Effective communication the key to success
Good communicators are essential for the success of any business. They give information to those who need it to get things done, and they build relationships of trust and commitment. But let’s face it — communicating well is not an automatic skill. Lots of well qualified people aren’t very good at transmitting information.
How about these: The doctor who doesn’t know the right way to break bad news to a patient? Or the teacher who conveys facts to a student but no passion for the subject? Or the ads on TV that leave you wondering what they were trying to sell?
In the workplace, good communication will get the job done efficiently. It will also help you keep a happy and harmonious team. But according to Unimenta, it’s more of a problem than ever. And that’s despite (or maybe because of) technology that should be making it easier.
We suffer from the much-maligned information overload. In any typical day, a dozen different contacts may call, email, text, tweet, message, pin, Snapchat, Instagram or Skype us. Oh yes, and someone just may walk into the office and talk to us face to face.
Across the multiple formats, we then have to filter which communication even matters at all. It can seem like everyone is demanding our attention, and then wasting our time. And some poor communicators could be trying to give you an important message hidden in what is basically doublespeak.
With so much information to absorb in a diverse and globalised workplace, effective communication skills are more important than ever. Many of the other skills that make an employee valuable can be easily acquired—or replaced.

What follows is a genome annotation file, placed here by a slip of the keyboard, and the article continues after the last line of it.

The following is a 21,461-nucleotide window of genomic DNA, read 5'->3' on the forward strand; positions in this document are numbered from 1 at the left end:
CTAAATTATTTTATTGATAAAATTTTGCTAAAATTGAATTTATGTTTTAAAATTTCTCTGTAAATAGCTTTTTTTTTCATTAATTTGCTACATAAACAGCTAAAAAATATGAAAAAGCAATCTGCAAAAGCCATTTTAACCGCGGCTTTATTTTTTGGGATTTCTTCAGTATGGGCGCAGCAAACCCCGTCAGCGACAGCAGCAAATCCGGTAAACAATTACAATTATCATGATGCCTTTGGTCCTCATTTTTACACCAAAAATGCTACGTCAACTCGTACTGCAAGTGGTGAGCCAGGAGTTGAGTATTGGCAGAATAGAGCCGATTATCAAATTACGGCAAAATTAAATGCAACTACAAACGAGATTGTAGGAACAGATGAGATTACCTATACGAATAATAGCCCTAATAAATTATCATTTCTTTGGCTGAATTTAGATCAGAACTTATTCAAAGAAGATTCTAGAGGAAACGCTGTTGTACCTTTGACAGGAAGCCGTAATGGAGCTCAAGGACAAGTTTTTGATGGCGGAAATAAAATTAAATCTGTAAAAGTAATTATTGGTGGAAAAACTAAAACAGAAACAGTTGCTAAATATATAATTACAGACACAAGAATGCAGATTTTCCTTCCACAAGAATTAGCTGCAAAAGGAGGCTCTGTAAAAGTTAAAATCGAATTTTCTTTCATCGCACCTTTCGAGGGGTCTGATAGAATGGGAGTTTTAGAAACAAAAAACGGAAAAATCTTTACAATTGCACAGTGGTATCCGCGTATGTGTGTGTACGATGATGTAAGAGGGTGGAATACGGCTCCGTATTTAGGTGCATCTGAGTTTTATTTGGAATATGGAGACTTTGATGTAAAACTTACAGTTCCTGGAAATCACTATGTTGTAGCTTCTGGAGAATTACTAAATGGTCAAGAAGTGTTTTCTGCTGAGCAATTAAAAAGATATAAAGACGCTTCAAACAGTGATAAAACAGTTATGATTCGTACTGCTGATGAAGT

We’re becoming less effective
Our fast-moving environment makes us work less efficiently. We skim emails for the big important points, but miss any subtle details. We no longer interpret cues from other team members intuitively. And our terse replies—if we reply—can come across as rude or indifferent.
Even those of us who love new technology have probably not become better communicators with our better and faster toys. How we communicate has changed dramatically in the last 3 – 5 years and will continue to change.
Some companies are seeing this as a real need to be addressed. Training employees in good communication skills can bring benefits to the company and to the individual. Not only will the team member be more valuable at work, but probably be a better partner at home as well.
Benefits for productivity and job satisfaction
Optum suggests that better workplace communication will improve worker productivity and increase job satisfaction. It may also have a positive effect on absenteeism and turnover rates.
On the other hand, when communication skips important details, is ambiguous, and doesn’t allow for two-way dialogue, staff morale will take a hit. This will eventually impact customers and suppliers, who will prefer to deal with someone else.
In a future post, we’ll look at some simple tips that can help anyone become a better communicator.